I have a confession to make. I don’t like RCIA. I do love everything about the catechumenate and the ministry of initiating new folks into the mission the gospel. But I do not like how this awesome process of joining people to Christ is reduced to a set of initials.
You might think that’s odd since the name of our ministry, TeamRCIA, contains those very initials. I’ll say more about that in a minute. Before I do, however, I want to talk about an upcoming change in the initials — and maybe the way in which we refer to the important work that we do.
Why is a change on the way?
In a previous post, I wrote about the upcoming retranslation of the Rite of Christian Initiation of Adults. The new translation is likely many years away, but one sure prediction we can make is that the name of the rite will change.
We have seen this previously with the Rite of Funerals and the Rite of Marriage, which became the Order of Christian Funerals and the Order of Celebrating Matrimony. Likewise, the Rite of Confirmation recently became the Order of Confirmation. The Rite of Infant Baptism, which is currently in the translation process, will likely become the Order of Baptism of Children.
When the RCIA is retranslated, it will become the Order of Christian Initiation of Adults.
There are two reasons for this. First, the Latin text from which the English is translated is titled Ordo initiationis christianæ adultorum. This has always been the title of the rite in Latin. When it was translated into English, the word ordo was translated as rite. In the new translation, using the English word order more strictly adheres to the Latin.
But more importantly, the Rite of Christian Initiation of Adults is not one, single rite. It is a collection of rites that are used and adapted to fit the various circumstances of each seeker. (This is also true of all the other sacramental orders I listed above.) By referring to this sacramental process as an order, we more clearly say that this isn’t a simple, one-step process that we are engaging in.
Why do we say “order” in the first place?
The church uses the word “order” in a lot of different ways. The Sundays of Ordinary Time are called such not because they are commonplace but because they are ordered. Holy Orders is how we refer to the way ministries are ordained (ordered). Specifically, the term refers to clergy, but it also implies that there are other orders in the church. For example, we have the order of the baptized faithful and the order of catechumens.
There is also the liturgical order of the worshiping assembly. In liturgy, everyone has a specific role to play. The bishops at the Second Vatican Council said, “In liturgical celebrations each person, minister or layman, who has an office to perform, should do all of, but only, those parts which pertain to his office by the nature of the rite and the principles of liturgy” (Constitution on the Sacred Liturgy, 28).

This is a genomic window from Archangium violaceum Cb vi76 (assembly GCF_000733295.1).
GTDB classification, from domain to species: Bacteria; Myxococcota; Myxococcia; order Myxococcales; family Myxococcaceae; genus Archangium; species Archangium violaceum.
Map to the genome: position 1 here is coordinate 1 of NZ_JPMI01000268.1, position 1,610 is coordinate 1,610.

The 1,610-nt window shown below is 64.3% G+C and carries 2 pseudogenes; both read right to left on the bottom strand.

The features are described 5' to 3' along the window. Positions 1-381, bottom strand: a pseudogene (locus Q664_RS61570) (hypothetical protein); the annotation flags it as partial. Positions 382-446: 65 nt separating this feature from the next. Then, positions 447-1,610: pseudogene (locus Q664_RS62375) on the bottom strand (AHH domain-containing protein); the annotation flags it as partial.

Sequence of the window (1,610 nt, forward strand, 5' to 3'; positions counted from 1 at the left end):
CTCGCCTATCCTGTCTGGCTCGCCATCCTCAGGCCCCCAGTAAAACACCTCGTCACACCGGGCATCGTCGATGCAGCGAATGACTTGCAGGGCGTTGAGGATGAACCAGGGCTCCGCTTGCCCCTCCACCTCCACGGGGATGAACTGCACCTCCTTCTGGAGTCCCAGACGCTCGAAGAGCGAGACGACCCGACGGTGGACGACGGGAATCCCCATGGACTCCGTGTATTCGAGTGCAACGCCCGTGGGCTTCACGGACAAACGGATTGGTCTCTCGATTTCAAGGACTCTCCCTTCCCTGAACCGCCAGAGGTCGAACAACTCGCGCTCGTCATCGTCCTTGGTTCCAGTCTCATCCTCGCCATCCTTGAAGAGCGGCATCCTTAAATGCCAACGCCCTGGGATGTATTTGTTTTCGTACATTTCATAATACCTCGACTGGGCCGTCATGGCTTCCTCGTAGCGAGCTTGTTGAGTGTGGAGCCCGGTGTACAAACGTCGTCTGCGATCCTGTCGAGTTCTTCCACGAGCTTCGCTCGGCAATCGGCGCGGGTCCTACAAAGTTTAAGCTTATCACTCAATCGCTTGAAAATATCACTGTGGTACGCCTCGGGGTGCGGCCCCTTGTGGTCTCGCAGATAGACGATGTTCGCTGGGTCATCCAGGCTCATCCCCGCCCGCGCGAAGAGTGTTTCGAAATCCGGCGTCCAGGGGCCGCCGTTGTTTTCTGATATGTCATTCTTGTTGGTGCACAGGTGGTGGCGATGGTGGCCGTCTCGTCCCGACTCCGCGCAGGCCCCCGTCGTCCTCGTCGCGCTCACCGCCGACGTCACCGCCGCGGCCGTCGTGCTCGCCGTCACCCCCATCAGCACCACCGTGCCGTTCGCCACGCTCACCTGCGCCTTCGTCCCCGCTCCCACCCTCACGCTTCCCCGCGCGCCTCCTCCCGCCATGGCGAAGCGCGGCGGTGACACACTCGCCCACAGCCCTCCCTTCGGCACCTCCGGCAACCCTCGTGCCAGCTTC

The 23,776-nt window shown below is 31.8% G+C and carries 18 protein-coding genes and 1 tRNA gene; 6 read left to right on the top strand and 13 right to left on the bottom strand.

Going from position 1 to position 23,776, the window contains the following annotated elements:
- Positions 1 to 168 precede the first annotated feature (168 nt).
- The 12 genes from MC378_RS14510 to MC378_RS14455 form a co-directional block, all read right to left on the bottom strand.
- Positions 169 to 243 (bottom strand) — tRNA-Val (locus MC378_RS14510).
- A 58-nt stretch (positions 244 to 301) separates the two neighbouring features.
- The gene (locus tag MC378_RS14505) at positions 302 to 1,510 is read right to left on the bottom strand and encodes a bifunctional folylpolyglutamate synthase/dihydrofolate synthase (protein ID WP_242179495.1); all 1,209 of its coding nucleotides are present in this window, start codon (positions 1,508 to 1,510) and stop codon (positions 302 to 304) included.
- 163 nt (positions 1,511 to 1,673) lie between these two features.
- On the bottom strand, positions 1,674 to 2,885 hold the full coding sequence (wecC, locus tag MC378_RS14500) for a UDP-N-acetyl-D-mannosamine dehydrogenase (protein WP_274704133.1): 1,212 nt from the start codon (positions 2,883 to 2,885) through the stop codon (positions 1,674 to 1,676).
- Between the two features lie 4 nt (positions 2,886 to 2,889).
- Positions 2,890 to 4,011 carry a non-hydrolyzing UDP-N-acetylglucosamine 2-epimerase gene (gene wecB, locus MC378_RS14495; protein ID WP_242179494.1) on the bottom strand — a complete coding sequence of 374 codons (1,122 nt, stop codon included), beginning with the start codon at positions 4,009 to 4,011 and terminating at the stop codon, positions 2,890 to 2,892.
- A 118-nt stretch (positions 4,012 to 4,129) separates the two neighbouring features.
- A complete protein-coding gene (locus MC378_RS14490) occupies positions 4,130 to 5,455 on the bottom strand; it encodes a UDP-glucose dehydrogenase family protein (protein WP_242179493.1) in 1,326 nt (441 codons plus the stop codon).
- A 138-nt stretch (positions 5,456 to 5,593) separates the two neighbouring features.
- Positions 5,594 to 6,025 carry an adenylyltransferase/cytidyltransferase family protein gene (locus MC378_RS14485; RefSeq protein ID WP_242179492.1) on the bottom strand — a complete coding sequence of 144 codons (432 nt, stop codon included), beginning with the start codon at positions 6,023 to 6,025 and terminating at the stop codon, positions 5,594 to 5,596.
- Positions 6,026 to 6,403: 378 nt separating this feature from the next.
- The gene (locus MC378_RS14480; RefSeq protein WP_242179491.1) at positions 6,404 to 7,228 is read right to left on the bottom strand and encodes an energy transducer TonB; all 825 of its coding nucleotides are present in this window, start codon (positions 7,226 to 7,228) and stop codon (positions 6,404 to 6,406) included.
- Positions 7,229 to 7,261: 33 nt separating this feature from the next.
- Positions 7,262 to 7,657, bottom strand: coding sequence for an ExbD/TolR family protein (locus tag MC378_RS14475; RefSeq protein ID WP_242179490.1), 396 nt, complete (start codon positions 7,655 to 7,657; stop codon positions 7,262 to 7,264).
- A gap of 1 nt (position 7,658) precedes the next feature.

This is not solely so that we will have a good liturgy but also to provide a model for how we are to act in the world. If everyone does “all of, but only, those parts” for which we have been gifted by the Holy Spirit, we will truly transform the world into a holy, ordered place.
The way that we establish this “holy order” with catechumens and candidates is crucial. The most obvious action to take is to be attentive to the dismissal of the catechumens. Those who belong to the order of catechumens are to be dismissed after the liturgy of the word and before the liturgy of the eucharist (RCIA 67). The candidates, who belong to the order of the baptized faithful, are to remain with the rest of us who belong to that order, and they are dismissed along with all of the baptized at the end of Mass.
Overcoming an RCIA roadblock
All of this is a beautiful image of God’s reign and the glory and splendor that Jesus promised us if we would follow his way (his order). But so far, it remains an ideal that we still strive for. The reason I don’t like using the initials “RCIA” is that it is one more roadblock we have to overcome as we strive for the vision. We use acronyms for two reasons: to be more efficient and to establish insiders and outsiders. Neither of these are values we should be espousing in the initiation process.
When we chose to name our ministry “TeamRCIA,” we did so for a very practical reason. When catechumenate teams search online for resources, they don’t usually google “catechumenate” or “initiation.” They google “RCIA.” In order to be able to be found and to be helpful to the most people possible, we made the hard choice to include “RCIA” in our name.
Whenever we receive the new translation of the rite, we will have an opportunity to make a change. The easiest choice would be for all of us to just start using the acronym “OCIA” instead of “RCIA.” But what if we all agree to not do that? What if we found a less efficient, less cliquish way to refer to our ministry? Would that make a difference? Would it help us move closer to the vision of Jesus’s holy order for the world?
Add your thoughts below. What are some suggestions for terms we could use to describe our ministry in the future?
See also these related articles:
- What is Pope Francis’s plan for dreaming together about the future?
- Why dreaming together about the future is important for RCIA teams
- Dreaming together about the church of the future
- Reflection Questions for RCIA Seekers: Year B – The 27th to 31st Sundays in Ordinary Time
- Six ways to convince others that the RCIA dismissal is a good idea
Photo by Matt Henry on Burst